Years ago, when I was in my early 20’s, I had a job working in a Christian school. I worked mostly with the high school age classes. I loved every minute of it. One day the principal called me in his office. He was known to be a very hard person to deal with. So, needless to say, I was really nervous to meet with him, and he definitely didn’t start off our meeting with any small talk. He jumped right into his intentions. He was removing me from the high school class and I would no longer be coaching the basketball team. Instead, I would have a special room the size of a walk-in closet where I would help kids who had reading challenges. His reasoning was that he had opened the door to my classroom earlier and saw all of us praying over someone. He never asked me any questions about “why” or gave me an opportunity to respond. Had he given me an opportunity to speak, I would’ve told him about a tragedy that just happened in one of the boys’ lives. The young man specifically asked if everyone could please pray for him. Although it wasn’t the norm to pray in the middle of the day, I wasn’t about to turn down his request. After all, we were a Christian school!
That was a very dark moment for me. I felt humiliated, discouraged, angry, confused, and yes, alone. I missed the kids so much. They were so confused as well but I knew it was the right thing to do to not say anything. I was numb for probably a week. I could feel my heart wanting to close and shut down. I didn’t really want to talk to anyone. I felt so alone even though there were people all around me. I did my best to keep a smile on my face for those teenagers who I loved. But to be honest with you, it was very painful passing them in the hallways day after day. The thoughts I was thinking were not good thoughts. I was constantly rehearsing everything in my head and it felt like a non-stop battle.
But finally, I opened my heart and literally cried out to God for answers and His help. It wasn’t long before a friend of mine that I was very close to came to talk to me. She knew a little about the situation but not much because I had not talked very much at all to anyone. But when she opened her mouth to share with me, I realized she was the answer to my prayer. She had wisdom for me, love, and understanding. The things she shared were simple, but exactly what I needed to hear. She admonished me to not close my heart because the end result would be bitterness and unforgiveness. As we talked, I could feel God’s love for me and that He already had a way out for me.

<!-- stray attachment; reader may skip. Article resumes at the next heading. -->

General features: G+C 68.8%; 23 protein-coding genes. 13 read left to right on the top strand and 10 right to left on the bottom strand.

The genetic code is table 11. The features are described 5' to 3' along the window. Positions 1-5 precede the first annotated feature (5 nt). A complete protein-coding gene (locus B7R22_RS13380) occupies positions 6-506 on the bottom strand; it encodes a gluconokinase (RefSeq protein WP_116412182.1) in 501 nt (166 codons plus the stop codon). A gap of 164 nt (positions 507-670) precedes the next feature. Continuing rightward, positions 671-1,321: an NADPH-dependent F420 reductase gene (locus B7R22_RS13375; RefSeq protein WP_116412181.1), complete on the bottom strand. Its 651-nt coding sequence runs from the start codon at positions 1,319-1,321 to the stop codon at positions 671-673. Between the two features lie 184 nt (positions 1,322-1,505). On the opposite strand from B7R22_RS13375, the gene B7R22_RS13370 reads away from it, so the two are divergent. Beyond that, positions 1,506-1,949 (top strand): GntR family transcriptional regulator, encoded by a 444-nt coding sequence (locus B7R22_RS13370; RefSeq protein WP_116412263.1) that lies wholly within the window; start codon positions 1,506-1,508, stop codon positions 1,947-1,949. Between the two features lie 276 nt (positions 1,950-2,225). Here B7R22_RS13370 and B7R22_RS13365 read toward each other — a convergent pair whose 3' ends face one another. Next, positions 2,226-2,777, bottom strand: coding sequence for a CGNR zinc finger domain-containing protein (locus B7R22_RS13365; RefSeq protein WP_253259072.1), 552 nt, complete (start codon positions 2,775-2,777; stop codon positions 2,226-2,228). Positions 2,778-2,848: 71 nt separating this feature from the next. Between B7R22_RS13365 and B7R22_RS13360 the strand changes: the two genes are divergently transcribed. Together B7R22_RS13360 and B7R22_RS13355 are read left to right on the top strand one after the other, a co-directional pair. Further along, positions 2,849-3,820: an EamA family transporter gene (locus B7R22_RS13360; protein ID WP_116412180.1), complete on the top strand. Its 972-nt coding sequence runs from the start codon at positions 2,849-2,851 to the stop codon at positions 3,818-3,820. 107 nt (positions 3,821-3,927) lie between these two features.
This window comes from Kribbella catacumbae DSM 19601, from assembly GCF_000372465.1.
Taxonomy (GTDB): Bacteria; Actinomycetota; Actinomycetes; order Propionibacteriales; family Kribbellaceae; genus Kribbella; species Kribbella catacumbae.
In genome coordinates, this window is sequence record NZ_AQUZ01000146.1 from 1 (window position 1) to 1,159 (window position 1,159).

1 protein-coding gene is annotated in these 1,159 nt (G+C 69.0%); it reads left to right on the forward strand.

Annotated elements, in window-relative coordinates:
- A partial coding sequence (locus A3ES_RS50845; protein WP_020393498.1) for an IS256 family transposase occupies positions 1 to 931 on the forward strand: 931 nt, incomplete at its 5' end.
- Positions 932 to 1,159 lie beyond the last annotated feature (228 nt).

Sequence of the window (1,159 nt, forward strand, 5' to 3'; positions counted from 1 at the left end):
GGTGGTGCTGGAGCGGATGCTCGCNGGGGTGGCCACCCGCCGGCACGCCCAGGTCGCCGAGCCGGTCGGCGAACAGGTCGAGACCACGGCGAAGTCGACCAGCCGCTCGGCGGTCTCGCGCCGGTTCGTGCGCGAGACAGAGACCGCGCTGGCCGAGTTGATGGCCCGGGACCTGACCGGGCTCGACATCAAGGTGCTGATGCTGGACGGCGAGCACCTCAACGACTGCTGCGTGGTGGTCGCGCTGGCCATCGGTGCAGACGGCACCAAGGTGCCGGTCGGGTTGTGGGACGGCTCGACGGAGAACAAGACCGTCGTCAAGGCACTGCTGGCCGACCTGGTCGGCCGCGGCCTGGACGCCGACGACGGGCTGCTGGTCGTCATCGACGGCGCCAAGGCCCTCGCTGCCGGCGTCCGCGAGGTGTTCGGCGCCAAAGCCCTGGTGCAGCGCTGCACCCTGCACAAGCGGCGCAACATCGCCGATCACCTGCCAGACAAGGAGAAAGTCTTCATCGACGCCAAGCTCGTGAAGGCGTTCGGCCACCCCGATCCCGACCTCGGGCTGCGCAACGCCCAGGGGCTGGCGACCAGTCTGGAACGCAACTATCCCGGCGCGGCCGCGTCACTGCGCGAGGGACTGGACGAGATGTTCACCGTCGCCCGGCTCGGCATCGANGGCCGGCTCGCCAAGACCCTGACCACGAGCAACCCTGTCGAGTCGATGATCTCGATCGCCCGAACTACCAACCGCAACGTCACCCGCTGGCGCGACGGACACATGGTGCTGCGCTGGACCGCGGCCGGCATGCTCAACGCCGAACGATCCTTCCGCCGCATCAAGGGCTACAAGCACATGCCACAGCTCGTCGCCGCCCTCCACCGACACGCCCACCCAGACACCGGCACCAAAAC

Our conversation would’ve seemed like a very simple one to someone listening, but to me, it was the answer to my prayer. It was as though God was speaking to me in words behind the words she was speaking. I could sense Him just in the atmosphere of the conversation. It wasn’t anything spooky, like where I got chill bumps, but it was peaceful and calm, yet powerful. It was probably a month from that day that I was reinstated back into my high school classes and I was also once again a basketball coach.
As I’m writing this blog and looking back on that situation, I cringe to think of how different my life might have turned out had I shut my heart. God is right, it is not good for us to be alone.
I don’t think there is a more difficult or crazy time to be raising teenagers than now. The world around us is changing so rapidly almost every day. The one thing I hear very often is, I want my teenager to be more responsible but I just don’t know where to start. Maybe that describes where you are. Continue reading
I talk often with couples who are struggling in their marriage. But the things they’re dealing with often have nothing to do with the pain of tragic issues like affairs, addictions or abuse. They usually describe their struggle with phrases like this: “I feel we’ve grown apart and we feel stuck. The feelings of love are not there anymore.” Continue reading
As I listened to her share her heart and watched her cry, it took everything in me not to cry with her. I tried to be aware that I needed to stay in a place as her life coach so I could encourage her. But just because I’m a life coach doesn’t mean I don’t feel pain when people share their lives with me, because I do! As a life coach, I hear amazing stories and I get excited with people, but this day was one of those stories that caused my heart to hurt. Continue reading
It wasn’t too long ago that I was watching the news one night when I became very aware of how anxious it was making me feel. I turned it off and actually didn’t watch the news for a number of days. Instead, I start reading my inspirational books and going on walks. No, I’m not saying I never watch the news at all, but I would say I watch it less than three nights a week now. I’m more aware of what I’m listening to and how it’s making me feel inside my heart—and watching less news has made a huge difference. I’m much calmer! Continue reading